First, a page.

One of the book’s goals is to bridge the 70-year gap between pre-Code and today, presumably to make these films and the women who populated them more palatable to modern audiences. LaSalle does this by including two chapters on modern versions of the pre-Code woman and sprinkling the rest of the book with au courant references. Thus Norma Shearer is “as ambitious as Madonna”; Garbo’s face, “like morphing, fast-moving fireballs, and other special effects,” requires the big screen. Such analogies work as much against the book as for it by appearing to pander to the reader, as if the films ultimately can’t stand — and be appreciated — on their own. Whether it’s worth trying to interest modern, particularly young audiences in films the author himself sometimes describes as “antiques” is debatable, and the book has a slightly schizoid quality in both preaching to the converted and trying to convert.
Within the book’s general attempt to reclaim pre-Code is a more specific rescue effort: Norma Shearer. A major star of the period and for LaSalle its chief exemplar, Shearer is remembered today mostly for one role, that of the insufferable good wife in George Cukor‘s 1939 The Women. The book spends many pages trying valiantly to resuscitate this fallen star, and this effort highlights some of the book’s larger problems. The author’s zeal, admirable in exciting interest in these films, often overtakes him, leading to dubious, sometimes outlandish claims, such as “Whenever the audience’s belief in Shearer’s decency is in conflict with the audience’s sense of right and wrong, and something has to give, the thing that gives, always and amazingly, is the audience’s definition of right and wrong.” (italics in the original). Audiences then and now would no doubt be surprised to hear that they’d ever suspended their personal moral code in favor of “Norma Shearer’s decency.” LaSalle doggedly persists in such conceits, bombarding the reader with adjectives, as if saying she’s great proves it. He ascribes all manner of natural and supernatural talents to her and devotes an entire chapter to “Norma in the New Millennium,” which presents most of today’s actresses as spiritual heirs to his icon. Garbo is also the subject of some woolly hyperbole that demands the blue pencil: “In what besides Garbo movies does a sincere profession of faith absolve the believer of past and future transgressions? In Christianity, and nothing else.”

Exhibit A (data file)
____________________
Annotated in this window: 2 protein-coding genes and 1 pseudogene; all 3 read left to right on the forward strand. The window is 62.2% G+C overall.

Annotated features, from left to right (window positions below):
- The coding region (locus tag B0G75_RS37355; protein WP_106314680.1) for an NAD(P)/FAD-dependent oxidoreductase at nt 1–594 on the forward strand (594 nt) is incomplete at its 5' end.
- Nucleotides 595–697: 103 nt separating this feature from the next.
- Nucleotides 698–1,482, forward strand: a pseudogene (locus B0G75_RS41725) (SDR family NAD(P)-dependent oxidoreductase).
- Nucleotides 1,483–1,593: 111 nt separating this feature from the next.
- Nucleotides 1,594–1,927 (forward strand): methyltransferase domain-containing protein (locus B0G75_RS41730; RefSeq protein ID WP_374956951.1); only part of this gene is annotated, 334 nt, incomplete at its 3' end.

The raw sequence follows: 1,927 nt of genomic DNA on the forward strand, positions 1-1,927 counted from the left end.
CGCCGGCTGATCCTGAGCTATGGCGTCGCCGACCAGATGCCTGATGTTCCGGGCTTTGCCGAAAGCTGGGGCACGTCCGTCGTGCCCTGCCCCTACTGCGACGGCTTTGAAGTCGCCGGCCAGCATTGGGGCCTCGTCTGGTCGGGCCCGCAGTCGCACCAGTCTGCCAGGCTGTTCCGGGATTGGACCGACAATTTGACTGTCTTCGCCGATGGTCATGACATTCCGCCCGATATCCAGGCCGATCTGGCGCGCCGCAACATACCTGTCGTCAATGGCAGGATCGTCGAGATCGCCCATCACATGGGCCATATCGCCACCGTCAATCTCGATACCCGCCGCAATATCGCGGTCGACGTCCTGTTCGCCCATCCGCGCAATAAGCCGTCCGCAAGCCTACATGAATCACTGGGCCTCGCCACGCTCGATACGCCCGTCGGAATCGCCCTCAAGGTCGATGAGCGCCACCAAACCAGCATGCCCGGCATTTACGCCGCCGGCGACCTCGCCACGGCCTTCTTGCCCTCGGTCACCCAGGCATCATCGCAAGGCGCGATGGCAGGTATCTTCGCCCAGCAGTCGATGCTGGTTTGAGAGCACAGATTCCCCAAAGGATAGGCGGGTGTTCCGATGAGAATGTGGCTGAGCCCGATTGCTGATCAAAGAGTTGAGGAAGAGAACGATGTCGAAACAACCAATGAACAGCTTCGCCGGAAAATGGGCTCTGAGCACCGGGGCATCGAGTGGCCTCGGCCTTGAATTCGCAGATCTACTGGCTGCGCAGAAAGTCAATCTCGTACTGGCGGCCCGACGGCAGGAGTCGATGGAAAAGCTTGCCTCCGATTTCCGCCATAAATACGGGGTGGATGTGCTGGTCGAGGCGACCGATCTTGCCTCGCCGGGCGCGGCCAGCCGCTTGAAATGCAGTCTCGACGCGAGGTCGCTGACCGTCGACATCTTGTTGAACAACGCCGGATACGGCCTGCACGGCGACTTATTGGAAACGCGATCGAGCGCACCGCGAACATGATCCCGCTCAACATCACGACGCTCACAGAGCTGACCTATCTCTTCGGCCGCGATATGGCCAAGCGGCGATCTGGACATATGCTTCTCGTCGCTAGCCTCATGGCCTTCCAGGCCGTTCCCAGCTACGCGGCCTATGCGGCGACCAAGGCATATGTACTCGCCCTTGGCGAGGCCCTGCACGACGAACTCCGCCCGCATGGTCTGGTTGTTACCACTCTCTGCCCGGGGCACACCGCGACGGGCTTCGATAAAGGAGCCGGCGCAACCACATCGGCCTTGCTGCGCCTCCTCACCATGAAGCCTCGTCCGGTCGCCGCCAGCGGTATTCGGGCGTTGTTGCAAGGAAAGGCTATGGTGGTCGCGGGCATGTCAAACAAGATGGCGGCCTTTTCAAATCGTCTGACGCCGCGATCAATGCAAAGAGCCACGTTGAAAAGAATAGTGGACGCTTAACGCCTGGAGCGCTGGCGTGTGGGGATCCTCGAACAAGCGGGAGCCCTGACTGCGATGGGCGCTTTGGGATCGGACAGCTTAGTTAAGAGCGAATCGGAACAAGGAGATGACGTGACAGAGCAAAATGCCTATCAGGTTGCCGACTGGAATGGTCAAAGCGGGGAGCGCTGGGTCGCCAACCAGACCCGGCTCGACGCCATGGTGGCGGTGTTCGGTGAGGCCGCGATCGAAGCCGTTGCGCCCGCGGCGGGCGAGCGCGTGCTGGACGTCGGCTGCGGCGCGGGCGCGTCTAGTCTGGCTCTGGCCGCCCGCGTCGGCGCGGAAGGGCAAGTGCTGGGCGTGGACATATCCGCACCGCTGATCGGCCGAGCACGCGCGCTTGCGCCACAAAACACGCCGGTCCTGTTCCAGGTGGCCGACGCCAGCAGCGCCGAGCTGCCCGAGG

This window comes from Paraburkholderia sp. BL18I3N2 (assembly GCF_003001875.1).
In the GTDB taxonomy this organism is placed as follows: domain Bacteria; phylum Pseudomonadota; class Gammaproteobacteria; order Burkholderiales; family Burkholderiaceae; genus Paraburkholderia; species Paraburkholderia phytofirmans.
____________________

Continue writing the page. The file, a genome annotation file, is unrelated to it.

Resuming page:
So little of substance has been written on this period that any material merits a certain interest simply by default. If Complicated Women’s indulgences keep it from being more than a rather narrow stroll down memory lane, it at least deserves respect for taking the trip.
For those who are already “converted” to pre-Code, the book may seem too limited in its focus. For every “assertive, happy, free” woman, as the author calls the ideal pre-Code woman, there are plenty of cowering, grim, oppressed women who fail to make the discussion (Virginia Bruce’s raped drug addict in the 1932 Kongo is one of many examples). And there are exceptions to the post-Code censorship that deserve mention but don’t get it — for example, Gregory La Cava’s 1940 Primrose Path, a bitter slice of American neo-realism in which Marjorie Rambeau plays a pathetic, aging prostitute who tries to enlist her daughter in the business to help the family survive. In fairness, such references may be outside the book’s purview, but it might have been a broader, more useful study if they had been included.